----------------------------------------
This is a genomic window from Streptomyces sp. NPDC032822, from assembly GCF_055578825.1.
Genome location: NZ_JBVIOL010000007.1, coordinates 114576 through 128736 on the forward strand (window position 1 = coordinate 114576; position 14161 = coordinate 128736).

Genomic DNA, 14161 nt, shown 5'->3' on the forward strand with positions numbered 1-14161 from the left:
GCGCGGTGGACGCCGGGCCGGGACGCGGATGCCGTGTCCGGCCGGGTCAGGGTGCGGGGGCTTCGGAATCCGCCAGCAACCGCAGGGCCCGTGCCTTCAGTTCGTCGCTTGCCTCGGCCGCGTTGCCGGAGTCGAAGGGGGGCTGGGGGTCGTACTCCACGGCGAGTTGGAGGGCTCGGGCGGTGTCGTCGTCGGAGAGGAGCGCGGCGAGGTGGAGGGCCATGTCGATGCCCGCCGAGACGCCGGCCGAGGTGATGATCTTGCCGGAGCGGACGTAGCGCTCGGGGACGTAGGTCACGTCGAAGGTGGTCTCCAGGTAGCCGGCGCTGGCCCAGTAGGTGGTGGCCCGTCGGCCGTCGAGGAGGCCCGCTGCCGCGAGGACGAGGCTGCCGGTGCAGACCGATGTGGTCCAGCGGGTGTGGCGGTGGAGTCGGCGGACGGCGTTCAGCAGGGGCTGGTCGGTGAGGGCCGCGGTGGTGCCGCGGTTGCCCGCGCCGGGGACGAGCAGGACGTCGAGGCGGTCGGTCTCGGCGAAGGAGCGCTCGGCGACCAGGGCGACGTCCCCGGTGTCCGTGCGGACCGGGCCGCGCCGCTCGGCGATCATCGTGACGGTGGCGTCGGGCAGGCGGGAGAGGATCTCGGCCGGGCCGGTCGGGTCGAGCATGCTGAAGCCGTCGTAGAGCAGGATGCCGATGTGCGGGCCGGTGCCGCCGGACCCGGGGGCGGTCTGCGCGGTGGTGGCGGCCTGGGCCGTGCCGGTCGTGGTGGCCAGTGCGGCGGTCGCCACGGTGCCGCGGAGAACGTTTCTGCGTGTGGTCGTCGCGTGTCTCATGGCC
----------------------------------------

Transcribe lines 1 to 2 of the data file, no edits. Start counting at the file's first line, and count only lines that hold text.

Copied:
This is a genomic window from Streptomyces sp. NPDC032822, from assembly GCF_055578825.1.
Genome location: NZ_JBVIOL010000007.1, coordinates 114576 through 128736 on the forward strand (window position 1 = coordinate 114576; position 14161 = coordinate 128736).